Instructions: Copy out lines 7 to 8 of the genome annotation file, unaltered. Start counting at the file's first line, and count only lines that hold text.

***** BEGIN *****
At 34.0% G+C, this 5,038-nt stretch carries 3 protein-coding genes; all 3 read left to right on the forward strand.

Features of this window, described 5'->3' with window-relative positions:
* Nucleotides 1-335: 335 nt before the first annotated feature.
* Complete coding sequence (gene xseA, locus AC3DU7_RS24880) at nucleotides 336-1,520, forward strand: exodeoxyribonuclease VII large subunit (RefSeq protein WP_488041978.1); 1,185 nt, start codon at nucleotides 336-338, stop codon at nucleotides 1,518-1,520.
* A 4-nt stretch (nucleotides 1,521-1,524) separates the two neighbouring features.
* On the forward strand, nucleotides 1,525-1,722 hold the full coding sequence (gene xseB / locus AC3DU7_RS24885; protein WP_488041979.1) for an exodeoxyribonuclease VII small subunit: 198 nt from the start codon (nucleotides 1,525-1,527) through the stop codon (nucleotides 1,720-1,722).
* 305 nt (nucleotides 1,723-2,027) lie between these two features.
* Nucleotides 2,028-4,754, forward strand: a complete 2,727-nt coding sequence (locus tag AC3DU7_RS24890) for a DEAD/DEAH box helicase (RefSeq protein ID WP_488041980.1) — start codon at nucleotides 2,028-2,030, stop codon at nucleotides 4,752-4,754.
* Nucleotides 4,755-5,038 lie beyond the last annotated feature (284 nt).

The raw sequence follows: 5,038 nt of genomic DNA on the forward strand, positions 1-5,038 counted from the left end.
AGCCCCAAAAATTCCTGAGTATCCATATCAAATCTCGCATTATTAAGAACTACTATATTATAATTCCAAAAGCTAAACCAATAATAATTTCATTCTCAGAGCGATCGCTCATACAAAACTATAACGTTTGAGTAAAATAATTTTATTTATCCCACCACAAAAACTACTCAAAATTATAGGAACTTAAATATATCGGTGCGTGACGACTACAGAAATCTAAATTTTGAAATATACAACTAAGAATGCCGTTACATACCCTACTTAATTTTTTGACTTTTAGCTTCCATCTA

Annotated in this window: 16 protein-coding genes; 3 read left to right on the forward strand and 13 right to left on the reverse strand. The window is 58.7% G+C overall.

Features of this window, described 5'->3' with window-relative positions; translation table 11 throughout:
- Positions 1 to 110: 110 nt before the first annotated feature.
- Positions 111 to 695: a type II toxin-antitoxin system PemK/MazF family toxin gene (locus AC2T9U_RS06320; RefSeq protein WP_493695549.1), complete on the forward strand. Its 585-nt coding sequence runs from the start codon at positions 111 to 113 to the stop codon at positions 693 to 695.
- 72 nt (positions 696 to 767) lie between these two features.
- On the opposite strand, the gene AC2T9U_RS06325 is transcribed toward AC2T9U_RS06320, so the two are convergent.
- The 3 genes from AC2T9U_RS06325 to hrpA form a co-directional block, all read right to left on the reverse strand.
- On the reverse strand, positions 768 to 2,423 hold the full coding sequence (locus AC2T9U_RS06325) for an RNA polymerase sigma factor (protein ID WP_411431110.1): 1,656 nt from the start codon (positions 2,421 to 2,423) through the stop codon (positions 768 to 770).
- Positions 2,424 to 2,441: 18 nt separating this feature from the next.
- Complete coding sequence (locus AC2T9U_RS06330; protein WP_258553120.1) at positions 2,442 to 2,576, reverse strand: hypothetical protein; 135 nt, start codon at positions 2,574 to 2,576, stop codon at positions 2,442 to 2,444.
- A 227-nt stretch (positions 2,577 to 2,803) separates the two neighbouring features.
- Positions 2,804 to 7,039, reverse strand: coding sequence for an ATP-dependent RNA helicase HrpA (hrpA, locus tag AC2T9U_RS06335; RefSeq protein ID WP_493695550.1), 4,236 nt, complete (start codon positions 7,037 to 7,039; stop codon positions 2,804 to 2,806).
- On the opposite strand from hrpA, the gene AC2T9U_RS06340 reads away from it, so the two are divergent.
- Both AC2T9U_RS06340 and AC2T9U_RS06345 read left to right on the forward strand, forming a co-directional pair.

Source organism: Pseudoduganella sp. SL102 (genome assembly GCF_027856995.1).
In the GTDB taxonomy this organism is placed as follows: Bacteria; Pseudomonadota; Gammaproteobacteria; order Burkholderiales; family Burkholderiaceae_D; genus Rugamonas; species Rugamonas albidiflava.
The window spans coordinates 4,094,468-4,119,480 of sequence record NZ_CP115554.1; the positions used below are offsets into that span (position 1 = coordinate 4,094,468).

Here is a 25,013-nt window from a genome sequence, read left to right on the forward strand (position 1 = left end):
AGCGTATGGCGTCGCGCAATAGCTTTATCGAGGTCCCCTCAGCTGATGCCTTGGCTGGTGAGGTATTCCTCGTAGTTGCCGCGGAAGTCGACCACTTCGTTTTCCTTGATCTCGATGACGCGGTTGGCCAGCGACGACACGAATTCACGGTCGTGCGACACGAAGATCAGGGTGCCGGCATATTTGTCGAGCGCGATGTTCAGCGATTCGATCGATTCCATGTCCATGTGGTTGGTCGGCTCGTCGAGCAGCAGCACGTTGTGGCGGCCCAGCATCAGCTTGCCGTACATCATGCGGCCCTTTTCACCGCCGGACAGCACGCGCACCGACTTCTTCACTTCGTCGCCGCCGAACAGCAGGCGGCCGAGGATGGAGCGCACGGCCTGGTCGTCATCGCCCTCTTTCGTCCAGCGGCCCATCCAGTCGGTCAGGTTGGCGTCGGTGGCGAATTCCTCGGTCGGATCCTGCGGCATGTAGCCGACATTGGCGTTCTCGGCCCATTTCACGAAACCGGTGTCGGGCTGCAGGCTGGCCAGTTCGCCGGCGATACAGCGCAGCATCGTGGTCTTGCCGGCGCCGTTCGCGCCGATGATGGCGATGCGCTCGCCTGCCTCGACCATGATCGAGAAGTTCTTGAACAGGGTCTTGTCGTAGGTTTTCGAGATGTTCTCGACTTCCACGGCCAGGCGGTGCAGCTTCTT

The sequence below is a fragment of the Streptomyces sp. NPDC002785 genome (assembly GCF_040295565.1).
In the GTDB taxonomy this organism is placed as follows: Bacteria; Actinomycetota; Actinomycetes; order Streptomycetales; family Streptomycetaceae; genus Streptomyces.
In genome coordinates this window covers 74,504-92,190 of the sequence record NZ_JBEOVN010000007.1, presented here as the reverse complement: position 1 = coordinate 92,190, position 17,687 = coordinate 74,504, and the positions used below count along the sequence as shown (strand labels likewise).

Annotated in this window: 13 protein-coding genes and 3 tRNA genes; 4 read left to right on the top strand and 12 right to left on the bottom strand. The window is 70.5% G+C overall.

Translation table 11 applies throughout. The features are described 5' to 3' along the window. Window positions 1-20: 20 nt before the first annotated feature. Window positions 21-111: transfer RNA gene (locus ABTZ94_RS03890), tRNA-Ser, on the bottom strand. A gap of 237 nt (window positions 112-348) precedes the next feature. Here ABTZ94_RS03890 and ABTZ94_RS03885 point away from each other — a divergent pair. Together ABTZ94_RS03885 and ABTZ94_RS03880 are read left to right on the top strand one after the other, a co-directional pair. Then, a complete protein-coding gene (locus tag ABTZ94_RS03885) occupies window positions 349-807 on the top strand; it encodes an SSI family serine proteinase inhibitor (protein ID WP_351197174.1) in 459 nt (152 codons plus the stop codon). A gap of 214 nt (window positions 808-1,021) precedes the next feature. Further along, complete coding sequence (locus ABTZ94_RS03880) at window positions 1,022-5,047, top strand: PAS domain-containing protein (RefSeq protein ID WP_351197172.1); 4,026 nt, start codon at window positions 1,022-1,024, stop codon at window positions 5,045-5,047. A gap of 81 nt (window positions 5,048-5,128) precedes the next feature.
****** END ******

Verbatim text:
* 305 nt (nucleotides 1,723-2,027) lie between these two features.
* Nucleotides 2,028-4,754, forward strand: a complete 2,727-nt coding sequence (locus tag AC3DU7_RS24890) for a DEAD/DEAH box helicase (RefSeq protein ID WP_488041980.1) — start codon at nucleotides 2,028-2,030, stop codon at nucleotides 4,752-4,754.